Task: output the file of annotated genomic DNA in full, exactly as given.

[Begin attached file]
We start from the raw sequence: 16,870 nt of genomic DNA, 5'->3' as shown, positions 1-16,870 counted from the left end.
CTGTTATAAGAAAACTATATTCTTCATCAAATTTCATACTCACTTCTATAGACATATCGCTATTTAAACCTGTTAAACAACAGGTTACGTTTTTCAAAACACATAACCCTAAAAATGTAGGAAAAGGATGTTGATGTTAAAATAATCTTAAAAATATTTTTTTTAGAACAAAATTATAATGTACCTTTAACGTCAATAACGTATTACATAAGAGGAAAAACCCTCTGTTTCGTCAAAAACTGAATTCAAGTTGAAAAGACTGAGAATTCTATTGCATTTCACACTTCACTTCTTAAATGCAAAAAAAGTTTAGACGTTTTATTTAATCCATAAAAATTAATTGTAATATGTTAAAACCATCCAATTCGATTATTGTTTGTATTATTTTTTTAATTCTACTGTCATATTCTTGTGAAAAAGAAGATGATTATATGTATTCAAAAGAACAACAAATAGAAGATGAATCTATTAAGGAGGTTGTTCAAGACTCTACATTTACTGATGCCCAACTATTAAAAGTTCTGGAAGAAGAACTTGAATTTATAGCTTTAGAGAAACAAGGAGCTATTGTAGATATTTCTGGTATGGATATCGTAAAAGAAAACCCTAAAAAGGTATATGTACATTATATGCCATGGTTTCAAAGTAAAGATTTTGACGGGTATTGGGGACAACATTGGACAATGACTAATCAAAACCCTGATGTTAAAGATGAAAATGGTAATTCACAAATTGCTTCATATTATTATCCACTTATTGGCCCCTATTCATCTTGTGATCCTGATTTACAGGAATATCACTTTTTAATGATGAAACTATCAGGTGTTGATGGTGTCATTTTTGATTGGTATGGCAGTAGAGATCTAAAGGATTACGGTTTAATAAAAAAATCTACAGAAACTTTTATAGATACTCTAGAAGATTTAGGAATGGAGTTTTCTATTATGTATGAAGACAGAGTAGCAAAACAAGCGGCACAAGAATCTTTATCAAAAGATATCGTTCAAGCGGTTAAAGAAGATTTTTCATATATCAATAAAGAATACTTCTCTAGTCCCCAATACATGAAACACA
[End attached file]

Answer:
We start from the raw sequence: 16,870 nt of genomic DNA, 5'->3' as shown, positions 1-16,870 counted from the left end.
CTGTTATAAGAAAACTATATTCTTCATCAAATTTCATACTCACTTCTATAGACATATCGCTATTTAAACCTGTTAAACAACAGGTTACGTTTTTCAAAACACATAACCCTAAAAATGTAGGAAAAGGATGTTGATGTTAAAATAATCTTAAAAATATTTTTTTTAGAACAAAATTATAATGTACCTTTAACGTCAATAACGTATTACATAAGAGGAAAAACCCTCTGTTTCGTCAAAAACTGAATTCAAGTTGAAAAGACTGAGAATTCTATTGCATTTCACACTTCACTTCTTAAATGCAAAAAAAGTTTAGACGTTTTATTTAATCCATAAAAATTAATTGTAATATGTTAAAACCATCCAATTCGATTATTGTTTGTATTATTTTTTTAATTCTACTGTCATATTCTTGTGAAAAAGAAGATGATTATATGTATTCAAAAGAACAACAAATAGAAGATGAATCTATTAAGGAGGTTGTTCAAGACTCTACATTTACTGATGCCCAACTATTAAAAGTTCTGGAAGAAGAACTTGAATTTATAGCTTTAGAGAAACAAGGAGCTATTGTAGATATTTCTGGTATGGATATCGTAAAAGAAAACCCTAAAAAGGTATATGTACATTATATGCCATGGTTTCAAAGTAAAGATTTTGACGGGTATTGGGGACAACATTGGACAATGACTAATCAAAACCCTGATGTTAAAGATGAAAATGGTAATTCACAAATTGCTTCATATTATTATCCACTTATTGGCCCCTATTCATCTTGTGATCCTGATTTACAGGAATATCACTTTTTAATGATGAAACTATCAGGTGTTGATGGTGTCATTTTTGATTGGTATGGCAGTAGAGATCTAAAGGATTACGGTTTAATAAAAAAATCTACAGAAACTTTTATAGATACTCTAGAAGATTTAGGAATGGAGTTTTCTATTATGTATGAAGACAGAGTAGCAAAACAAGCGGCACAAGAATCTTTATCAAAAGATATCGTTCAAGCGGTTAAAGAAGATTTTTCATATATCAATAAAGAATACTTCTCTAGTCCCCAATACATGAAACACA